Now we see that the question must specify a unit of analysis if we want a coherent answer. The same is true of questions asked in moral and political philosophy. What kind of society is most fair, or most safe, or most just, or most beneficial, or most free? No matter which question one sets out to answer, the question must specify a unit of analysis. Most fair for whom? For people. But for people at which scale? For individuals, or for families, or for neighborhoods, or for genders, or for races? Simpson’s paradox implies that two philosophers who ask the same question with different units of analysis will sometimes come to opposite conclusions.

If one were to make moral judgements about the admissions at Berkeley, for example, conclusions would depend on the units of analysis chosen as units of moral agency, and the unit of moral harm. Suppose we take the ‘individual’ to be the unit of moral harm. Then we care about outcomes for individuals, and individual applicants only apply to single departments, so we will look for evidence of departmental treatment of applicants, and find no bias against women. Or suppose we take gender as the unit of moral harm. Then we have an array of contradictory units of moral agency from which to choose. Is the whole of the university an agent which produces an outcome (bias against women)? Or are the departments agents which each produce their own outcomes (no bias against women)? Or maybe we decide that a societal system of male bias is the relevant agent, which should be counteracted by a system of localized female bias in the university. Each of these a priori units of analysis leads to different conclusions about the moral character of grad school admissions at Berkeley.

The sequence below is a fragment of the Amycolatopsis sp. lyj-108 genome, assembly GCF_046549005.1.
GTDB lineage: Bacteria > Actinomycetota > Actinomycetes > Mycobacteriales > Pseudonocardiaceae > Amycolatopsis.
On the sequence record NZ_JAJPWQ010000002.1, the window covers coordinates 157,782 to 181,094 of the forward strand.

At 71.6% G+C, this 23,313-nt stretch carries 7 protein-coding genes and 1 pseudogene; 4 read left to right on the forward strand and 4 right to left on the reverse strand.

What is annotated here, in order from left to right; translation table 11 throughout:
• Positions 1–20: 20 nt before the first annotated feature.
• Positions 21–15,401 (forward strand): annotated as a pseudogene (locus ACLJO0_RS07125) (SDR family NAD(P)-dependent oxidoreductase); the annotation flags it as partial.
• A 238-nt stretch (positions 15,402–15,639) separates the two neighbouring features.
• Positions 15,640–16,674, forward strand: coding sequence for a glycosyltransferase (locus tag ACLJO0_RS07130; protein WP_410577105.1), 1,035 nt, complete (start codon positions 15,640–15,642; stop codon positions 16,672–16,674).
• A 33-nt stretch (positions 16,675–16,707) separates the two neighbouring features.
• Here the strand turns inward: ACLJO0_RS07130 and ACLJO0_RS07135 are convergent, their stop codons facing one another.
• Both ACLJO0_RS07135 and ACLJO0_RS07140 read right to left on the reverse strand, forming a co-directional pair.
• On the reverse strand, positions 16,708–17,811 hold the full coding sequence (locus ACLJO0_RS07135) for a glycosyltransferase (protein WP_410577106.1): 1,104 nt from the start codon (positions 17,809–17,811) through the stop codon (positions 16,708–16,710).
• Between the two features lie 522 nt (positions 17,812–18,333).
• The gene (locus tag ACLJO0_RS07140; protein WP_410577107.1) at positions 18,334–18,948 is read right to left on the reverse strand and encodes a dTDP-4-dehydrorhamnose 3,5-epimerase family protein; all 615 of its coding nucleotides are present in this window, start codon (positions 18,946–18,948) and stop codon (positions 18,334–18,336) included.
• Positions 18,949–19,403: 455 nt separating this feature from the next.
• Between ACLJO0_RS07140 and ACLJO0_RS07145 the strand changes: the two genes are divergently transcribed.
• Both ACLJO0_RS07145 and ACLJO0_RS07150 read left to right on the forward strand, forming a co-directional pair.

Now if a single moral judgement depends on unit of analysis, then surely a political philosophy which imagines some sort of societal structure that maximizes some moral values (whatever they may be), must also depend on unit of analysis.

As we have seen, apparently conflicting conclusions can all be correct, given different a priori units of analysis. But is there such a thing as a correct unit of analysis? Philosophers have used state, economic class, gender, individual, race, neighborhood, and many other units. And there are practically infinitely many more ways in which it is possible to group people for analysis. The choice of unit is a choice between an infinite number of options. I have argued elsewhere that ‘individual’ is the only correct unit of moral analysis. But here, my goal is just to show that true facts are irrelevant if their units of analysis are wrong, and since there are so many possible units of analysis, a person with an opinion should have a good reason for choosing one unit over the others.

Citing true facts is child’s play. If you’re interested in moving from facts to Truth, you need a good reason to believe your facts are relevant, which means you need a good reason to believe your questions are relevant.

 

Stuart Doyle is a Recon Marine with a BA in Neuroscience & Behavior from Columbia, and an MS in Criminology from UPenn. You can follow him on Twitter @philosoraptor21

20 Comments

  1. MDM says

    I agree individuals should be the unit of analysis, but at some point groups come into play when groups of individuals diverge from others. Does this negate truth or is truth a matter of select facts as a coin has two sides but is still a coin.

    • Joe says